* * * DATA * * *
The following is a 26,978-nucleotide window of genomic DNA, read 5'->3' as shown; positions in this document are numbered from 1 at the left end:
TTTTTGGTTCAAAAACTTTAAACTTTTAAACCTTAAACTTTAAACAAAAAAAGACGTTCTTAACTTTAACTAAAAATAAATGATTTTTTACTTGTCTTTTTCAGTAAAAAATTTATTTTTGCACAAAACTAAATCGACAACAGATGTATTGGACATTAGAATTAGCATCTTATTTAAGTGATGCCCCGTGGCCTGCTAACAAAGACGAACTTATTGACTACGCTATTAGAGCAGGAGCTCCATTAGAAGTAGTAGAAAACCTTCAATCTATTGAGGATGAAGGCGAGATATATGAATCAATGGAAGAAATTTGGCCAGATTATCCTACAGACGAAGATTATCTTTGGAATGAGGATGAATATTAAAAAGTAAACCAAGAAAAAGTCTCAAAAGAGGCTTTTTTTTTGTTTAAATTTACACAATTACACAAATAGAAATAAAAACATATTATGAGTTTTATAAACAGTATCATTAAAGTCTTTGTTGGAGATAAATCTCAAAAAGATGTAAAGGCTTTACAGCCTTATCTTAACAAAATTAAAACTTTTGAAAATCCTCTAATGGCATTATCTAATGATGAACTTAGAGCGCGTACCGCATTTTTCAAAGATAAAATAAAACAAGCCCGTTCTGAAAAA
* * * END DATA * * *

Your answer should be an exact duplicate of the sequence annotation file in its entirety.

The following is a 26,978-nucleotide window of genomic DNA, read 5'->3' as shown; positions in this document are numbered from 1 at the left end:
TTTTTGGTTCAAAAACTTTAAACTTTTAAACCTTAAACTTTAAACAAAAAAAGACGTTCTTAACTTTAACTAAAAATAAATGATTTTTTACTTGTCTTTTTCAGTAAAAAATTTATTTTTGCACAAAACTAAATCGACAACAGATGTATTGGACATTAGAATTAGCATCTTATTTAAGTGATGCCCCGTGGCCTGCTAACAAAGACGAACTTATTGACTACGCTATTAGAGCAGGAGCTCCATTAGAAGTAGTAGAAAACCTTCAATCTATTGAGGATGAAGGCGAGATATATGAATCAATGGAAGAAATTTGGCCAGATTATCCTACAGACGAAGATTATCTTTGGAATGAGGATGAATATTAAAAAGTAAACCAAGAAAAAGTCTCAAAAGAGGCTTTTTTTTTGTTTAAATTTACACAATTACACAAATAGAAATAAAAACATATTATGAGTTTTATAAACAGTATCATTAAAGTCTTTGTTGGAGATAAATCTCAAAAAGATGTAAAGGCTTTACAGCCTTATCTTAACAAAATTAAAACTTTTGAAAATCCTCTAATGGCATTATCTAATGATGAACTTAGAGCGCGTACCGCATTTTTCAAAGATAAAATAAAACAAGCCCGTTCTGAAAAA